BAR-FIGHTING BIKERS' CLAIM AGAINST BAR CRASHES AND BURNS: Plaintiffs were shot by a member of a rival motorcycle club outside a late night bar, and brought premises liability claims against the bar and property owner. The trial court granted summary judgment for the defendants, and the First District Appellate Court affirmed on review. The Court first held that the plaintiffs were not "invitees" and, therefore, had no "special relationship" with the bar owner giving rise to liability. In support, the court noted that while one of the plaintiffs had been inside the bar, he went outside prior to the altercation with no intention to return inside. Further, the remaining plaintiffs, who had been called to the bar by the first plaintiff, never entered the bar, nor intended to do so. The Court also held that the shooting was not “reasonably foreseeable”, rejecting plaintiffs' argument that the bar was open late, had no security, and served intoxicated patrons, including members of motorcycle clubs. The Court noted that the evidence showed that there had been no physical altercation occurring inside the bar to put bar employees on notice of a potential shooting outside, there was no evidence of prior fights involving the subject participants, and there was no legal obligation that late-night bars provide security. Flores v. Ziemek Corp., 2023 IL App (1*) 221276-U(Mar.27, 2023).

 

WORKERS' COMPENSATION - SYLVESTER SETS FORTH PROPER METHOD OF CALCULATING AVERAGE WEEKLY WAGE (AWW): While working as a laborer in the warehouse for Appellant-Employer (Respondent), Appellee-Employee (Petitioner) was sitting on the floor with his back against a shipping crate eating his lunch when a forklift hit the shipping crate, pushing the crate and the claimant two to three feet. Petitioner testified that he was launched forward and sustained injuries to his low back and left ankle. Petitioner was hired three weeks prior to the alleged accident and worked a total of 32 hours – 24 of those hours at $47.35/hour and 8 hours at $94.70/hour. Petitioner testified that overtime was not mandatory. The Arbitrator calculated Petitioner’s AWW by multiplying $47.35 by 32, then dividing by the three total weeks Petitioner was employed resulting in an AWW of $505.07 and Petitioner appealed the calculation of AWW and other issues. The Commission modified the Arbitrator’s AWW finding to $1,894.00. The Commission relied on “unrebutted evidence that Petitioner worked eight hours per day.” They found that Petitioner earned $378.80 per eight hour work day, and multiplied $378.80 by five, to arrive at the AWW of $1,894.00. The circuit court affirmed the Commission decision. The appellate court reinstated the Arbitrator’s original AWW calculation of $505.07. They reasoned that the wage statement entered into evidence did not show that Petitioner’s regular work week was 40 hours. As Petitioner was also employed for less than 52 weeks prior to the accident, the third method of calculating AWW set forth in Sylvester (i.e. Sylvester v. Industrial Comm’n, 197 Ill. 2d 225, 234-37 (2001)) applied. Under this method, AWW is calculated by dividing Petitioner’s earnings by the number of weeks and parts thereof during which the employee actually earned wages. The Arbitrator correctly calculated AWW using this method in their original decision. Employoco USA, Inc., v. Ill. Workers’ Comp. Comm’n, 2023 IL App (1st) 220906WC-U (April 21, 2023).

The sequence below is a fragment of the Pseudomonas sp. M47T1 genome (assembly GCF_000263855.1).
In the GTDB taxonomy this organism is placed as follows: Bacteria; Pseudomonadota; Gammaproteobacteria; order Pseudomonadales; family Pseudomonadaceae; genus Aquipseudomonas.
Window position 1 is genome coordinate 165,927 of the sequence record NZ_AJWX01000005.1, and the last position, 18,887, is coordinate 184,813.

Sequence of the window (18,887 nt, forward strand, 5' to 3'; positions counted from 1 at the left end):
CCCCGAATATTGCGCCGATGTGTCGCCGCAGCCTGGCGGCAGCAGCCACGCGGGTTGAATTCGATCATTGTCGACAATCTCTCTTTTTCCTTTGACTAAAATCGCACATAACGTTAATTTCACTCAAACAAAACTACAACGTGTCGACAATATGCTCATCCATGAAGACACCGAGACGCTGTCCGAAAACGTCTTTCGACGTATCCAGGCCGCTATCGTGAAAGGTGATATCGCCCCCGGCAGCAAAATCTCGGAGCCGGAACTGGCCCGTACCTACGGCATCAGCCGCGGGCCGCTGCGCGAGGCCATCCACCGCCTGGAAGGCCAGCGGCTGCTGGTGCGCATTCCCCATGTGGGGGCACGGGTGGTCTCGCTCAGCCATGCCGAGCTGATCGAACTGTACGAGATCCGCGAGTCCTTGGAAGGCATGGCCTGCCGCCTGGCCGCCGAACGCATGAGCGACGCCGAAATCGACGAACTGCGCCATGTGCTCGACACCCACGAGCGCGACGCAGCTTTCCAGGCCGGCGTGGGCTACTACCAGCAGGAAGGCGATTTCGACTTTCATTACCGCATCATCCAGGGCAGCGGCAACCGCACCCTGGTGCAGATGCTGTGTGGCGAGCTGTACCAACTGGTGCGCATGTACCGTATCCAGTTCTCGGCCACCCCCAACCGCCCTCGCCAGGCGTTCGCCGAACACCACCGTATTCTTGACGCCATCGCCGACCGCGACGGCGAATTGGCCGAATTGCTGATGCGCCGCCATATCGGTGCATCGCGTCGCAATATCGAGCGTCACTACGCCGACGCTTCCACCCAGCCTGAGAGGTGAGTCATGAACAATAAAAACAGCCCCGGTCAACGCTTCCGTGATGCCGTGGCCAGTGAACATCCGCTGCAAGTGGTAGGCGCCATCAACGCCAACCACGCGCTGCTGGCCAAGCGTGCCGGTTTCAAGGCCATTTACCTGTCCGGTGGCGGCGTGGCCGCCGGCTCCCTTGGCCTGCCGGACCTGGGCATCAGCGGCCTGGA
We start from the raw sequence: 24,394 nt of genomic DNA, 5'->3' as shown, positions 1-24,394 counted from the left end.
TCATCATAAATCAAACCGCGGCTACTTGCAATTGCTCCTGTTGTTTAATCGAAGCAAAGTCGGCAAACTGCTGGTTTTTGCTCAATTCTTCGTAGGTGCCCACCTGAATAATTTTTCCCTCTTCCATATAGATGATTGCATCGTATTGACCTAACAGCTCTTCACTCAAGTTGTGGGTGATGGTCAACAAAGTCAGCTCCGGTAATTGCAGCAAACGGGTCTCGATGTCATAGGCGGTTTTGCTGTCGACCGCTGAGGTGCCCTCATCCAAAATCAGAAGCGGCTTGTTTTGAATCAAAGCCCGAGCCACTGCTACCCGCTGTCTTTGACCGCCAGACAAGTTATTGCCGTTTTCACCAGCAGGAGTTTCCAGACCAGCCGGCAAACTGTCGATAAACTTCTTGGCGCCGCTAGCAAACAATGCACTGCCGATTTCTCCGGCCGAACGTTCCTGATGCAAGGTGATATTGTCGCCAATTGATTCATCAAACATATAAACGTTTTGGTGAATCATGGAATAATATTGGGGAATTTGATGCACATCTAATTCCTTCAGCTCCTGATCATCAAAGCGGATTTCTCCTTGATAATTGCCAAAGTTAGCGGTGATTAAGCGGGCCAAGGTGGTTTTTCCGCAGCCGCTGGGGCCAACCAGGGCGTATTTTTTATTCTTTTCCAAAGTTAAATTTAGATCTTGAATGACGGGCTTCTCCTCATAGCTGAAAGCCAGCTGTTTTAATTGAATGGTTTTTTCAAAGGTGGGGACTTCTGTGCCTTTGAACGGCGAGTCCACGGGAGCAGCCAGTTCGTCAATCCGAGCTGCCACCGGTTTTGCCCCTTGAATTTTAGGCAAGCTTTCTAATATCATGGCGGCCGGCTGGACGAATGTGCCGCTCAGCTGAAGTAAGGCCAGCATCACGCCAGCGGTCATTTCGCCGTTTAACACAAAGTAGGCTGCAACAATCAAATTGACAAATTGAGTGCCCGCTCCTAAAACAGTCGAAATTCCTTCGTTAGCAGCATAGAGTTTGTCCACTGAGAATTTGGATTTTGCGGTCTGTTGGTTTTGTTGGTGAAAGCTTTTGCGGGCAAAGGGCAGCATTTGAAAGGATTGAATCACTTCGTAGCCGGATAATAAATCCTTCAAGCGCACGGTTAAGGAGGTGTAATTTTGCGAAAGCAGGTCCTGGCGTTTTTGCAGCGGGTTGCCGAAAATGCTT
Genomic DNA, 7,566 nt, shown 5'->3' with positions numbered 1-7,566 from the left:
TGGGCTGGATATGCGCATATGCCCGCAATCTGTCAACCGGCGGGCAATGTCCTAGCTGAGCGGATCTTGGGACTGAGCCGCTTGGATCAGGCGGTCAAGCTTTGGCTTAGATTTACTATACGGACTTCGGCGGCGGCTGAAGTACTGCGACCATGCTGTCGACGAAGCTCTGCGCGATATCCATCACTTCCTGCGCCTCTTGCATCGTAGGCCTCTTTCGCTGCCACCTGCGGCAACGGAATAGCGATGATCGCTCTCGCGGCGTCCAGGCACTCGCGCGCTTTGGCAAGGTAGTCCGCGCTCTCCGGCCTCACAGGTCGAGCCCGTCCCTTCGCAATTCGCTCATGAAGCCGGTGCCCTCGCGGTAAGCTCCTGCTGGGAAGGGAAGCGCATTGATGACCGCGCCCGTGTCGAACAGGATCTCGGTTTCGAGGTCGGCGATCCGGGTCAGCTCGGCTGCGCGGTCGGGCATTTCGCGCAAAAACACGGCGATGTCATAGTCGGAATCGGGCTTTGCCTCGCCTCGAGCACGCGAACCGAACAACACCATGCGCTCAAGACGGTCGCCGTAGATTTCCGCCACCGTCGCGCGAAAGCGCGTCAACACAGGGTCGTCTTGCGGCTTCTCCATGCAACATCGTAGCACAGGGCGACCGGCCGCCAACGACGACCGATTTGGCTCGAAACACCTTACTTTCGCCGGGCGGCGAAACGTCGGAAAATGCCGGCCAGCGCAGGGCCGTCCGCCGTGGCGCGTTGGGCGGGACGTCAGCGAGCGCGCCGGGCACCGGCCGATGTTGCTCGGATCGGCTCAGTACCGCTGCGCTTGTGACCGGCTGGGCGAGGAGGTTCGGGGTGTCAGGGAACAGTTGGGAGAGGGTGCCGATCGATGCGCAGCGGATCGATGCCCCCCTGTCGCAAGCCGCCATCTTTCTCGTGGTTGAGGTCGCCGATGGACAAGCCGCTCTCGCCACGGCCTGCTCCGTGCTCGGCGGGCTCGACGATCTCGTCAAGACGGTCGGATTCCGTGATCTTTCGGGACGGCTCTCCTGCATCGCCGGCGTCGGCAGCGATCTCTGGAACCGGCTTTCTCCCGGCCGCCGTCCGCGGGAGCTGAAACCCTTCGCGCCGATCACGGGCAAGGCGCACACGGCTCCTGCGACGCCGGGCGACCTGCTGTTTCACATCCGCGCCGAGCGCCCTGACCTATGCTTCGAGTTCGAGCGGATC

ANSWER TO QUIZ: Company is right. This case should have been brought in Texas as the balance of factors strongly favored Texas. Although plaintiff's choice of forum is ordinarily given priority, it was given less deference here because the plaintiff was not a Will County resident and the accident occurred outside Will County. The appellate court noted that while Company was headquartered in Will County, Company argued that its critical witnesses were in Texas. The court found that the last private interest factor, practical considerations that make trial easy, expeditious, and inexpensive favored neither party. As to all of the remaining private interest factors (i.e. access to evidence, availability and compulsion of witnesses, the possibility of viewing the bus - in Texas, etc.), the court determined that factors favored dismissal and re-filing in Texas. As to the public factors, the court noted that although the case may be interesting, the location of Company's headquarters in Will County was not enough to justify the expense and burden of a jury on Will County residents and its judicial system where the alleged negligence and injuries took place in Texas. As to the factor of interest in having local controversies decided locally, the court reasoned that the accident took place in Texas, so there was an interest in having the controversy decided there, which favored dismissal. Remanded with directions to dismiss the action to allow for refiling in Texas. Larson v. Illinois Central School Bus, et al. 2023 IL App (3d) 220360 (Aug 16, 2023).